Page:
In August, IMT hosted "Benchmarking Help Centers: Case Studies of Successful City and Third Party Partnerships," in an effort to share best practices with cities designing and implementing benchmarking and other similar energy efficiency policies and programs. IMT is exploring what the appropriate role is for benchmarking help centers, what resources are needed, and how cities can operate them to get the best results. For those who missed it, the full recording is now available on IMT's YouTube channel.
During this webinar, Jayson Antonoff, IMT's Associate Technical Director of Building Performance Policy, led a discussion on how some cities have served outreach and end-user support needs by relying strictly on internal staff, while others have chosen to work with an outside third party, to gain additional support and analytical capabilities. Other presenters included three cities and their partner organizations:
Each pair of presenters provided insights on how responsibilities have been divided up between the participating organizations, lessons learned through their experience, and potential future directions to maximize the impact of these programs while controlling costs. View the webinar.
EPA Adds Waste and Materials Tracking to Portfolio Manager
On August 8, the U.S. Environmental Protection Agency (EPA) announced the addition of waste and materials tracking to Portfolio Manager. EPA’s Office of Resource Conservation and Recovery and ENERGY STAR programs worked together to identify and develop metrics to make it easy for building owners and managers to track waste and materials.
Portfolio Manager now tracks 29 different types of Waste/Materials, everything from basic trash to cooking grease to appliances. Users can track each of these items according to one of four different “Waste Management Methods”:
- Disposed. (Users can further categorize Disposed Waste [trash] according to one of four “Disposed Waste Destinations: landfill; incineration; waste to energy; and other/unknown)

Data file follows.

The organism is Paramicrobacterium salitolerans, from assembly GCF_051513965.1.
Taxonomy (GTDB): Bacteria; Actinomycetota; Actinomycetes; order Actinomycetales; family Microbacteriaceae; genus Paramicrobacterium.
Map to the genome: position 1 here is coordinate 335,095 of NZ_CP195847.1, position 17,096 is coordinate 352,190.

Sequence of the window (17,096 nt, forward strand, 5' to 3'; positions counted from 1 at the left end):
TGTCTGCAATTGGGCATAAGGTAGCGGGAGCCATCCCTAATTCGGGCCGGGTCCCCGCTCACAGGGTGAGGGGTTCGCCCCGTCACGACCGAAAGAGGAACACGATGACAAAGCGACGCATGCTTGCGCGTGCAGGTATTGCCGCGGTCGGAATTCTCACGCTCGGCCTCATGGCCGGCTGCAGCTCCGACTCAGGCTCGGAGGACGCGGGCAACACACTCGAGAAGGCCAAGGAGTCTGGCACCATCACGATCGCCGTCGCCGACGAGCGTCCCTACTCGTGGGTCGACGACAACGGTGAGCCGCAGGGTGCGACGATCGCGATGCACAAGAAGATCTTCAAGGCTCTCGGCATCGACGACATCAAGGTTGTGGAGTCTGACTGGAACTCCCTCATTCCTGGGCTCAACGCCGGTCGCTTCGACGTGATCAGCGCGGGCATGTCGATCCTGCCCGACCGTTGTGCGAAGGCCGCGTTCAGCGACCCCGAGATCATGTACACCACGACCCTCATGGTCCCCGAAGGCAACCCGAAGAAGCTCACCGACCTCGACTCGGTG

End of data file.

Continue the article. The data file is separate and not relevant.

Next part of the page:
Users may also track the waste or material according to whether it is picked up on a regular basis (like trash or recycling), or if pick up is “intermittent” or one-time only (like a one-time donation of old office furniture).
Save the Dates: IMT and NASEO to host Webinars on Major 2018 IECC Code Change Proposals
In September, IMT and the National Association of State Energy Officials (NASEO) will kick off a five-part webinar series examining proposed changes to the 2018 International Energy Conservation Code (IECC). The webinars will take place every Thursday at 2 pm EDT starting September 15.
The first webinar in the series will focus on two important proposals related to multifamily buildings and agricultural lighting. Applying the provisions of the IECC to multifamily buildings has long been a source of confusion. Depending on the number of stories, the building may have to comply with the residential or commercial provisions, neither of which adequately address multifamily construction. Proposal CE-272 provides a solution to the longstanding confusion by creating a separate chapter in the IECC to address multifamily construction. The second proposal to be discussed is CE-200 which addresses agricultural lighting. In some states, agricultural lighting is one of the fastest growing energy end-uses. Proposal CE-200 will provide clarity around the use of lighting for plant growth and maintenance. Finally, the webinar will conclude with an overview of the IECC development process and upcoming key dates.
- Sean Denniston, Sr. Project Manager, New Buildings Institute
- Jim Edelson, Director-Codes and Policy, New Buildings Institute
- Ryan Meres, Sr. Code Compliance Specialist, Institute for Market Transformation
Click here to register for the first webinar. If you'd like to receive notices for future webinars, please email IMT's Senior Code Complaince Specialist Ryan Meres.